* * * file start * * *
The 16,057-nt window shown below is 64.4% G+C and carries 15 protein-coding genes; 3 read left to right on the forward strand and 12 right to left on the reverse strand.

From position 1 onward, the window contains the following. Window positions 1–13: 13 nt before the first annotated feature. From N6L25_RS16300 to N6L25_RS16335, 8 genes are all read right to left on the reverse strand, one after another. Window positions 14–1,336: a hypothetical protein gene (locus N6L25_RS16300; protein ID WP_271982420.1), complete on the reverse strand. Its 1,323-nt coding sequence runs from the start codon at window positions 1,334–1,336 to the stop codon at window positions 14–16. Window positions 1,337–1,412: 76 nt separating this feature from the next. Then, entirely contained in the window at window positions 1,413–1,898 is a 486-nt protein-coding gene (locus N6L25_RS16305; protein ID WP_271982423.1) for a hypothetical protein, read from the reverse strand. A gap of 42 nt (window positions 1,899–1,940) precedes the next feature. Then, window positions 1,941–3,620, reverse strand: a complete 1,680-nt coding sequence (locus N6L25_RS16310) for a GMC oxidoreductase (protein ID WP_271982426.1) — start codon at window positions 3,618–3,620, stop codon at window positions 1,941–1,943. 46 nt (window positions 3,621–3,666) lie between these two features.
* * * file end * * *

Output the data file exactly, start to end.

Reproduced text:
The 16,057-nt window shown below is 64.4% G+C and carries 15 protein-coding genes; 3 read left to right on the forward strand and 12 right to left on the reverse strand.

From position 1 onward, the window contains the following. Window positions 1–13: 13 nt before the first annotated feature. From N6L25_RS16300 to N6L25_RS16335, 8 genes are all read right to left on the reverse strand, one after another. Window positions 14–1,336: a hypothetical protein gene (locus N6L25_RS16300; protein ID WP_271982420.1), complete on the reverse strand. Its 1,323-nt coding sequence runs from the start codon at window positions 1,334–1,336 to the stop codon at window positions 14–16. Window positions 1,337–1,412: 76 nt separating this feature from the next. Then, entirely contained in the window at window positions 1,413–1,898 is a 486-nt protein-coding gene (locus N6L25_RS16305; protein ID WP_271982423.1) for a hypothetical protein, read from the reverse strand. A gap of 42 nt (window positions 1,899–1,940) precedes the next feature. Then, window positions 1,941–3,620, reverse strand: a complete 1,680-nt coding sequence (locus N6L25_RS16310) for a GMC oxidoreductase (protein ID WP_271982426.1) — start codon at window positions 3,618–3,620, stop codon at window positions 1,941–1,943. 46 nt (window positions 3,621–3,666) lie between these two features.